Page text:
Sylvie, as it turns out, is an avowed nonconformist with an unconventional lifestyle and unique view of the world. Her permissive parenting enables an alternative existence for her nieces. This new freedom includes skipping school, stealing boats, riding the rails, and other risky, unstructured behavior: acts which are particularly outré when performed by young women in the conservative 1950s.

The film is an odyssey of self discovery as Ruth, from whose point of view the story is presented, begins to question social convention and accepted folkways. As Ruth gravitates toward Sylvie’s atypical values, her sister Lucille is upset by the lack of structure and begins to embrace social norms.

The film presents this evolution of the girls’ characters and personalities through a series of ethereal misadventures and explorations. This transition is further influenced by the recounting of early childhood impressions, and their observations of the unique geography of their home, which is located on a surreal lake surrounded by wooded mountains. Ice and snow symbolism connects different story segments, along with railroads and trains, particularly a spectacular derailment disaster that occurred many years in the past. The lake itself, a massive body of deep cold water holding the wreckage and bodies from the doomed train, embodies concepts of obstacles, boundaries, mystery and the transcendence of space and time.

Ultimately, and inevitably, outside authoritarian interference descends upon the trio; the tale alludes to fear of witches by the unsophisticated locals. Nonconformity is equated with a dread of the unknown. At this point, the slowly building tension between the girls’ independence and the mainstream establishment comes to a rolling boil. The three must choose between two extremes, either one of which will create dramatic and permanent consequences.

Some credit Housekeeping with exploring themes concerning transience, self reliance, dependency, female marginalization, and freedom. This may be true, but the literary eye rollers —that crowd who seek to distinguish themselves intellectually via the discovery of a plethora of symbolism, real or imaginary, in any work—are likely to perceive Housekeeping as an exploration of feminist issues. This would not be the best interpretation of the story. Housekeeping is not a women’s movie. It is a beautifully photographed, thought-provoking atmospheric fantasy about unconventionality and its consequences. The events are experienced from the point of view of a youngster who happens to be a girl. The choice of gender serves more to facilitate this study of social taboos than to make any sort of statement. Those who wish to interpret Housekeeping as being a feminist vehicle will miss the nebula for the stars.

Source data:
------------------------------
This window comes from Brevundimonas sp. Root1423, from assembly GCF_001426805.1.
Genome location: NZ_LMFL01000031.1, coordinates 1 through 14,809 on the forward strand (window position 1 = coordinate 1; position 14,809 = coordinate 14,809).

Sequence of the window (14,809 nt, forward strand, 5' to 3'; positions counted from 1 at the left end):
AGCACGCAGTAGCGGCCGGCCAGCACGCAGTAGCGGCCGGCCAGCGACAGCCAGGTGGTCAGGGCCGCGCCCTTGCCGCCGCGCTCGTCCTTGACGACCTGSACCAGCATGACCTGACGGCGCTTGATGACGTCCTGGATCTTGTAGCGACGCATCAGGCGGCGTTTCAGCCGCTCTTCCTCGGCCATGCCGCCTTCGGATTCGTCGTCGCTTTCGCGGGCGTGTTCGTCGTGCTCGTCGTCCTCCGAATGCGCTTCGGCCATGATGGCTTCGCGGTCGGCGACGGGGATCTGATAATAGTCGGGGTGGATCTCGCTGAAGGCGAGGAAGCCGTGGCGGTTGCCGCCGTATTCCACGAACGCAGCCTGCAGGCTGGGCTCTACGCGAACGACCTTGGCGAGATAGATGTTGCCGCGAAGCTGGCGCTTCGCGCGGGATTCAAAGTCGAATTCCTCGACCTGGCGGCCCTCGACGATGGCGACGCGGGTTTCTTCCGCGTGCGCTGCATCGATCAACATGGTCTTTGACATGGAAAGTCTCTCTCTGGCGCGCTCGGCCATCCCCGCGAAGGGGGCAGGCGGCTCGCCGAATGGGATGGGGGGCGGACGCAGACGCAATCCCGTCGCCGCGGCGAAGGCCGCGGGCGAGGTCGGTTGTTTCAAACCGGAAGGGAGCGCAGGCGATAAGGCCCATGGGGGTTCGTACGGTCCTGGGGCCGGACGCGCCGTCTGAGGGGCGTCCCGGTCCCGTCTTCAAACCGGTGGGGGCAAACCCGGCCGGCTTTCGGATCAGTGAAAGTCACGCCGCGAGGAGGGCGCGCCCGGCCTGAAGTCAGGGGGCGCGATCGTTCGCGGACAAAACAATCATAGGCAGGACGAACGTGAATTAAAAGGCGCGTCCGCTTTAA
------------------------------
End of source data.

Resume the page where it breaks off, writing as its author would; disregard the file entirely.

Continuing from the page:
WHAT THE CRITICS SAY:

one of the strangest and best films of the year… not a realistic movie, not one of those disease-of-the-week docudramas with a tidy solution. It is funnier, more offbeat, and too enchanting to ever qualify on those terms.”–Roger Ebert, Chicago Sun-Times (contemporaneous)

39. COWARDS BEND THE KNEE, OR, THE BLUE HANDS (2003)

“I only include things that are psychologically true in my stories, no matter how bizarre, stupid, silly or gratuitous the episodes in them may seem… I can only hope that the spectacle of me trying to inflict pain on hard-to-reach places on my own body is amusing to some people.”–Guy Maddin

Must SeeWeirdest!

DIRECTED BY: Guy Maddin

FEATURING: , Melissa Dionisio,

PLOT: Amateur hockey player Guy Maddin falls in love with the proprietor’s daughter when he takes his current girlfriend to a hair salon/brothel for an abortion. The daughter, Meta, will not give herself to a man until her father’s death at the hands of her mother is avenged. To accomplish this, she wants to transplant her dead father’s hands onto Guy, so that it will be her father’s hands that strangle her mother.

Still from Cowards Bend the Knee (2003)

BACKGROUND:

  • Commissioned by the Power Plant Art Gallery of Toronto.
  • On its debut at the International Film Festival in Rotterdam, viewers watched the ten chapters of Cowards Bend the Knee through ten peepholes in a wall. Spectators had to kneel to put the peepholes at eye level.
  • Maddin issued a companion book to Cowards Bend the Knee (now a collector’s item) containing an expanded screenplay of the film and an interview with Maddin where he discusses Coward‘s autobiographical elements and gives his personal interpretations of the film.
  • Autobiographical elements abound in Cowards Bend the Knee. Maddin’s real life Aunt Lil owned a beauty parlor similar to the one that appears in the film. Maddin’s father coached the Winnipeg Maroons, a pre-NHL professional hockey team; the actual Allan Cup championship ring his father won appears in the film.
  • Maddin’s mother, Herdis, a non-actress, played Meta’s grandmother in the film.

INDELIBLE IMAGE: As Veronica lies on the operating table undergoing a clandestine abortion, the blood streaming between her legs forms itself into a Canadian maple leaf.